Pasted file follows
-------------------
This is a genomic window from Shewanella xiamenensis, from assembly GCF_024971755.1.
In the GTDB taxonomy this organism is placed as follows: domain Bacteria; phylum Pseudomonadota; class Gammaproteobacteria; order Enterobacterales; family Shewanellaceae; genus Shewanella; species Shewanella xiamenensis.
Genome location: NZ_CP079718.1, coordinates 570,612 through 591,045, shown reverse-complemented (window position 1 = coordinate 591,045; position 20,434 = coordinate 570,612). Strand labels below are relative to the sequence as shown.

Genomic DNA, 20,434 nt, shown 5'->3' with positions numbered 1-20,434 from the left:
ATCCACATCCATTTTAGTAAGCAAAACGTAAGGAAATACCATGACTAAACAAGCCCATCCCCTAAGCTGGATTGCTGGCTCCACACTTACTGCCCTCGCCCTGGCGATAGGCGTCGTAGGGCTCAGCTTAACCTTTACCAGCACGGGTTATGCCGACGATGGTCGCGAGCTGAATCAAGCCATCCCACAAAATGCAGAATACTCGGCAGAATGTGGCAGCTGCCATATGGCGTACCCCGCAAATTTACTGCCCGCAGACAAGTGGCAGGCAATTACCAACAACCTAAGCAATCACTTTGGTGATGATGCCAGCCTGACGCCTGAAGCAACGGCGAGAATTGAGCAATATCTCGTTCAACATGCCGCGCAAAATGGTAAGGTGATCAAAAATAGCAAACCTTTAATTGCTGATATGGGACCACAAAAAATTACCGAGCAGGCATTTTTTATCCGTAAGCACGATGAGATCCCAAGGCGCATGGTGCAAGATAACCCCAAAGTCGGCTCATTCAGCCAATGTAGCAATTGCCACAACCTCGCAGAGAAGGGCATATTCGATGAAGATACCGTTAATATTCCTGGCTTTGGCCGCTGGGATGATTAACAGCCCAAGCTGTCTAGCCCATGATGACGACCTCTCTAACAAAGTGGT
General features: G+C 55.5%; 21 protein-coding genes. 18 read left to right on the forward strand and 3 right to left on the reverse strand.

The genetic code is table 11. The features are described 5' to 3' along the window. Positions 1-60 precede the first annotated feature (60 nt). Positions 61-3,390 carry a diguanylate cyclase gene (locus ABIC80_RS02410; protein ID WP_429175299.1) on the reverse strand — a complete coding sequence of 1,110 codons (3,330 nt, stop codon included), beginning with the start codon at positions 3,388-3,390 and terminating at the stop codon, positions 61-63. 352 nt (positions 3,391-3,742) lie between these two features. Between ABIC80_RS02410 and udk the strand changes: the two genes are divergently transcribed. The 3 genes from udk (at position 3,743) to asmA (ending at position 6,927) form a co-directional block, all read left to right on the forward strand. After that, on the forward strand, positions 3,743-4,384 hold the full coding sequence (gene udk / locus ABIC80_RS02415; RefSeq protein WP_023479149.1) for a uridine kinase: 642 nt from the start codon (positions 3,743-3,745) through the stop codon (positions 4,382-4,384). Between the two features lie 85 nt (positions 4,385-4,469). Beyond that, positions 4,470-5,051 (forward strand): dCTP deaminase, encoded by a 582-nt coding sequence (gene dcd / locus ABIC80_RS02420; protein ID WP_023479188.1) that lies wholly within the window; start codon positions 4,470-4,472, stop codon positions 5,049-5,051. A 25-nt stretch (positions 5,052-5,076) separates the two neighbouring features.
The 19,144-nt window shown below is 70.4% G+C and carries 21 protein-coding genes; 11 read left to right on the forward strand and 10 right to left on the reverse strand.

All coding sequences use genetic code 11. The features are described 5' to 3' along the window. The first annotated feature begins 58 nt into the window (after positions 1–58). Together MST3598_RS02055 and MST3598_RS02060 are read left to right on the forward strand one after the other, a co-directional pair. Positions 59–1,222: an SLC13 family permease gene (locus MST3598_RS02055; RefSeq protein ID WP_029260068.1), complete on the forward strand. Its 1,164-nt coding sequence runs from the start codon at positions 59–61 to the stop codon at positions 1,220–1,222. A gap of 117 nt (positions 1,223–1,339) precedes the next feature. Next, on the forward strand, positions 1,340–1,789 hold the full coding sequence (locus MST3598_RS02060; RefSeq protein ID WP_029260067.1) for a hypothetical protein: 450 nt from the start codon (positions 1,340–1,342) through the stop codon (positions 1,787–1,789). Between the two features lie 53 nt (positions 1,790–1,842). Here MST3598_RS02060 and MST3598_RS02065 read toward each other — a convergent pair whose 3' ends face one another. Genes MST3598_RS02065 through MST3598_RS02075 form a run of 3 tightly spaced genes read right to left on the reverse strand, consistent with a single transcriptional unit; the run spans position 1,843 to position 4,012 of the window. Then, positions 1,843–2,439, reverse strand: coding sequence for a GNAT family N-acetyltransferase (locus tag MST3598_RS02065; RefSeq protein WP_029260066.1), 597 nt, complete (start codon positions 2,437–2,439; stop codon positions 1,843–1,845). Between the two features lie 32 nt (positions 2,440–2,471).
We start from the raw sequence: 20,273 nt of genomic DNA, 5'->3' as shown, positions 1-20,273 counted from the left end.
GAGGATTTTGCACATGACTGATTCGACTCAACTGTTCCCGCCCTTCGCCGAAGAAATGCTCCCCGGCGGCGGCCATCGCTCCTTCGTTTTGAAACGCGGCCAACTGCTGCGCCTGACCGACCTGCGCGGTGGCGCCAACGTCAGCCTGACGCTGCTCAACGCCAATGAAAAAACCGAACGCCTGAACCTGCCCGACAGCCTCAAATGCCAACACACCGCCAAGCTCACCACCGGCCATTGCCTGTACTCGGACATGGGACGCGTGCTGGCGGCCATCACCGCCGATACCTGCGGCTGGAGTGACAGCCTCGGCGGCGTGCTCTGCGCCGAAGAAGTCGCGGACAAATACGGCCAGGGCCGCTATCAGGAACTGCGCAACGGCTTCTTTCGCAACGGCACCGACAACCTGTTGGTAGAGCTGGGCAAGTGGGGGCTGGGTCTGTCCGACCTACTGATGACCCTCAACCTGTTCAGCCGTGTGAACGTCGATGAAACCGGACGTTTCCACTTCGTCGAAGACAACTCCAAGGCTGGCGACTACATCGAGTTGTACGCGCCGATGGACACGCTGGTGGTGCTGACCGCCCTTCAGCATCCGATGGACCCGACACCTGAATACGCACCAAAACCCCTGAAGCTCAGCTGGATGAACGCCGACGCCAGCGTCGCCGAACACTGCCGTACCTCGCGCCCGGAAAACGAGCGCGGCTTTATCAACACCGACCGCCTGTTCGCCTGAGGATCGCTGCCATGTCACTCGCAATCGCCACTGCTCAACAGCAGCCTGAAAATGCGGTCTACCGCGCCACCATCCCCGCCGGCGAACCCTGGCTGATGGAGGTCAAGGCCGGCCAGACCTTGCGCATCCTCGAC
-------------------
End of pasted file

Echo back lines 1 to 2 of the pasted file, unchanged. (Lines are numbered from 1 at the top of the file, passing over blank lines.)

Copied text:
This is a genomic window from Shewanella xiamenensis, from assembly GCF_024971755.1.
In the GTDB taxonomy this organism is placed as follows: domain Bacteria; phylum Pseudomonadota; class Gammaproteobacteria; order Enterobacterales; family Shewanellaceae; genus Shewanella; species Shewanella xiamenensis.